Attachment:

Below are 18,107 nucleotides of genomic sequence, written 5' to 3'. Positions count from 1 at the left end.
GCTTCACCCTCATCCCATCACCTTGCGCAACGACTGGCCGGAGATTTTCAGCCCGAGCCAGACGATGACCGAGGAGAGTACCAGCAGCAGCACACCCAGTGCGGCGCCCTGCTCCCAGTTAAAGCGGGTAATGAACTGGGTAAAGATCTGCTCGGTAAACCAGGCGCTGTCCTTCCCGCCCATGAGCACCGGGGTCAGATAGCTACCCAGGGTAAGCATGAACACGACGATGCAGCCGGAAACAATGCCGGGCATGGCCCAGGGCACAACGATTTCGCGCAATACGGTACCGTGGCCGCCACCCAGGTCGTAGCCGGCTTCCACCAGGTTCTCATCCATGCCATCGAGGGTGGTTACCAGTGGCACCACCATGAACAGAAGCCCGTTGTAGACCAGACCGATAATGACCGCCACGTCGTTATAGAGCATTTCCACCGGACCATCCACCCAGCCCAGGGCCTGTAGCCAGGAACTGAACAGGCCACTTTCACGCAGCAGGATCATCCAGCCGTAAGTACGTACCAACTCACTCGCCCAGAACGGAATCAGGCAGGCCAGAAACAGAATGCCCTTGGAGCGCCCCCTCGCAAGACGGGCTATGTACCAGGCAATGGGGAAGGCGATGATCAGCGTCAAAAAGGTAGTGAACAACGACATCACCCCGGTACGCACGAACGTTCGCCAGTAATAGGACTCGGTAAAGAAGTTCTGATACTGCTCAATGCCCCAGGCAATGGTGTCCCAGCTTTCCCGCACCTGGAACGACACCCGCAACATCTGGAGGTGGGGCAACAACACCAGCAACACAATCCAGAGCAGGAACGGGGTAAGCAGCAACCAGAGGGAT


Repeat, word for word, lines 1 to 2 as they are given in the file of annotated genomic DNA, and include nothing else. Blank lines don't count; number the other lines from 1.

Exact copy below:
Below are 18,107 nucleotides of genomic sequence, written 5' to 3'. Positions count from 1 at the left end.
GCTTCACCCTCATCCCATCACCTTGCGCAACGACTGGCCGGAGATTTTCAGCCCGAGCCAGACGATGACCGAGGAGAGTACCAGCAGCAGCACACCCAGTGCGGCGCCCTGCTCCCAGTTAAAGCGGGTAATGAACTGGGTAAAGATCTGCTCGGTAAACCAGGCGCTGTCCTTCCCGCCCATGAGCACCGGGGTCAGATAGCTACCCAGGGTAAGCATGAACACGACGATGCAGCCGGAAACAATGCCGGGCATGGCCCAGGGCACAACGATTTCGCGCAATACGGTACCGTGGCCGCCACCCAGGTCGTAGCCGGCTTCCACCAGGTTCTCATCCATGCCATCGAGGGTGGTTACCAGTGGCACCACCATGAACAGAAGCCCGTTGTAGACCAGACCGATAATGACCGCCACGTCGTTATAGAGCATTTCCACCGGACCATCCACCCAGCCCAGGGCCTGTAGCCAGGAACTGAACAGGCCACTTTCACGCAGCAGGATCATCCAGCCGTAAGTACGTACCAACTCACTCGCCCAGAACGGAATCAGGCAGGCCAGAAACAGAATGCCCTTGGAGCGCCCCCTCGCAAGACGGGCTATGTACCAGGCAATGGGGAAGGCGATGATCAGCGTCAAAAAGGTAGTGAACAACGACATCACCCCGGTACGCACGAACGTTCGCCAGTAATAGGACTCGGTAAAGAAGTTCTGATACTGCTCAATGCCCCAGGCAATGGTGTCCCAGCTTTCCCGCACCTGGAACGACACCCGCAACATCTGGAGGTGGGGCAACAACACCAGCAACACAATCCAGAGCAGGAACGGGGTAAGCAGCAACCAGAGGGAT